Transient lingual papillitis is commonly called lie bumps or liar's bumps. They are caused by the swelling of small papillae or bumps on the tongue. Researchers believe the condition is common but underdiagnosed and warrants more studies. Improved recognition and understanding of transient lingual papillitis will help avoid unnecessary treatments and tests for other conditions. It could also assist doctors and patients in determining the triggers, reducing occurrence.
Transient lingual papillitis often develops quickly, with one or more small red swollen papillae appearing over a couple of hours or instantaneously. These masses on the front top of the tongue are typically between two and three millimeters across and are painful and sensitive to hot and cold. They generally resolve on their own within one to four days, but some can persist for as long as a month.
There are three types of transient lingual papillitis. The first is the localized variant. It presents as swelling of one or more papillae on the tip, side, and top of the tip of the tongue. This type most often affects females. The swollen bumps may have normal coloring, or they may be red, white, or yellow. They are moderately painful and can cause difficulty in feeding or burning, itching, or tingling.
The generalized variant of transient lingual papillitis involves a more of the papillae and affects children around 3.5 years old, possibly spreading to affect other family members. Like the localized form, this variant can appear red, yellow, white, or normal in color and may cause moderate pain and sensitivity to hot and cold foods.
The third variant is the papulokeratotic variant. This type is more generalized, covering a larger area of the tongue. The swollen papillae appear white or whitish-yellow and are largely painless. While other variants usually resolve in a few days, this variant often lasts for several weeks or months.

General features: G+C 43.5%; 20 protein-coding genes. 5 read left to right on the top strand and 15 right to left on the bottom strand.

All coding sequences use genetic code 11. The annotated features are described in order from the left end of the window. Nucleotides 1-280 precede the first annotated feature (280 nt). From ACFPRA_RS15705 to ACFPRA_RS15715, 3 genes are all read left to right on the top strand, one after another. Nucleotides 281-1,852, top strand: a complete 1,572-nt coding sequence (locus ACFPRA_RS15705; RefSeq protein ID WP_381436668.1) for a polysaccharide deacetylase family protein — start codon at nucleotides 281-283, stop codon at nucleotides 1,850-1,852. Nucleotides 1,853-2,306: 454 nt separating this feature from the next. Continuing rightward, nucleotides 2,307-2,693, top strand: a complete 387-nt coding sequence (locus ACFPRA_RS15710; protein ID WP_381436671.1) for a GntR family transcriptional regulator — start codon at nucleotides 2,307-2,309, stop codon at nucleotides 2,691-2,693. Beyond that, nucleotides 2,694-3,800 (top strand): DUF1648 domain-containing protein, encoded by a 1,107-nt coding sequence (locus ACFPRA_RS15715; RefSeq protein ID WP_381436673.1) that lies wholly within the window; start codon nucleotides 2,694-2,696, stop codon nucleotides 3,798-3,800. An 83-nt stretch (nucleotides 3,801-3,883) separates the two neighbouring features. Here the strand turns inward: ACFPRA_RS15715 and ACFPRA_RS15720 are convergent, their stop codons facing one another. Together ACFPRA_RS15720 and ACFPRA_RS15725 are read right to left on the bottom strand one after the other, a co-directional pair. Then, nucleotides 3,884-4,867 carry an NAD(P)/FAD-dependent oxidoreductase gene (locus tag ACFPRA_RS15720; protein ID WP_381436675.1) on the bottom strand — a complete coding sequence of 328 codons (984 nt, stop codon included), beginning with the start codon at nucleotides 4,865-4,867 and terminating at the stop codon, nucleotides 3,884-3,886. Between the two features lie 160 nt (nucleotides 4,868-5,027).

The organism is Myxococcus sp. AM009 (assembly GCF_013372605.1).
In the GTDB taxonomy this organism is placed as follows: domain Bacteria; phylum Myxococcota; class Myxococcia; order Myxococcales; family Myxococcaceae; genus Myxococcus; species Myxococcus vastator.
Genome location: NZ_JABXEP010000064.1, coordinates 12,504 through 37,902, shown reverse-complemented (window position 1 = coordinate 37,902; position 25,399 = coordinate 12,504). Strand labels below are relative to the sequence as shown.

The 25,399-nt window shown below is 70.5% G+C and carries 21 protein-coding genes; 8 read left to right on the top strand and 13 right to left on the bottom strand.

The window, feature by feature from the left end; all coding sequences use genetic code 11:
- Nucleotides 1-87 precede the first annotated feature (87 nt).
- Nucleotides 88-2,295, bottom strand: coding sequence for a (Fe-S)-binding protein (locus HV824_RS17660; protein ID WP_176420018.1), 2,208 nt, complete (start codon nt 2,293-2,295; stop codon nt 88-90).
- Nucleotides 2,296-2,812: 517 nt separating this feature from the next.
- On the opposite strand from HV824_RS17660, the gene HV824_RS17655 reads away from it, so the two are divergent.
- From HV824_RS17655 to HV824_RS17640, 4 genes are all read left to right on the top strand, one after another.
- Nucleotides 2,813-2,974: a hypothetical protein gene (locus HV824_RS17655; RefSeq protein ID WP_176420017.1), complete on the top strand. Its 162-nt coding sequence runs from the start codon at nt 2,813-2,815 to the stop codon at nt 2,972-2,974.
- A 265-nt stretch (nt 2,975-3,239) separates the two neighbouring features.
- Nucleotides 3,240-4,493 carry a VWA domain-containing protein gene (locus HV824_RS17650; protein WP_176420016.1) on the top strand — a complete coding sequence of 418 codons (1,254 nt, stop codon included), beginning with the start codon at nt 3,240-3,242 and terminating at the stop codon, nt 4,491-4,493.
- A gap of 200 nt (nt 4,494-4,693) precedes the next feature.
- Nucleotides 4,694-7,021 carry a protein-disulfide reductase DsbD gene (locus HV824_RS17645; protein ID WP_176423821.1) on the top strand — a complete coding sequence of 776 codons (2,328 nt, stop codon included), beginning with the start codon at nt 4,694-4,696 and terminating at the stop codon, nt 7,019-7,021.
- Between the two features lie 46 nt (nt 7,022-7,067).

The papulokeratotic variant may last for weeks, but it should not be confused with chronic lingual papillitits, which presents differently than transient variants. Chronic lingual papillitis occurs in adults and affects a variety of papillae. It presents as painless enlarged papillae on the top of the tongue and can be localized or spread across the tongue.
Papillae are the small bumps on the top of the tongue. There are three types. Filiform papillae are the most common and spread evenly across the surface of the tongue. They do not contain taste buds. Pointed filiform papillae are the rougher bumps that help with chewing and licking. Transient lingual papillitis affects the fungiform papillae of the tongue. These appear mostly on the front of the tongue and are red and dome-shaped.
The cause of transient lingual papillitis is unknown. Researchers believe that many factors contribute to it, possibly including local irritation, compulsive movements, stress, poor nutrition, thermal injury, eating spicy foods, drinking alcohol, or smoking. Gastrointestinal disorders and hormone fluctuations in menopause may also be contributing factors. Household transmission can occur during childhood.
Diagnosis of transient lingual papillitis is usually through a physical exam. In cases where a diagnosis is not straightforward, the patient may require a biopsy. Some benign masses mimic transient lingual papillitis, like pyogenic granuloma tumors and giant cell fibroma. It also shares some characteristics with the strawberry tongue seen in scarlet fever and Kawasaki disease.
Management focuses on symptom relief. Some cases of transient lingual papillitis are painful and treated with topicals that coat the tongue, local anesthetics, or mouthwashes. Oral analgesics are generally not effective at relieving symptoms or shortening the duration. Physicians may also recommend that people with transient lingual papillitis avoid candy and chewing gum.
Transient lingual papillitis usually resolves on its own in a matter of days. Only the papulokeratotic variant is known to reoccur. Possibly triggers that may cause this variant to come back include allergens and trauma.
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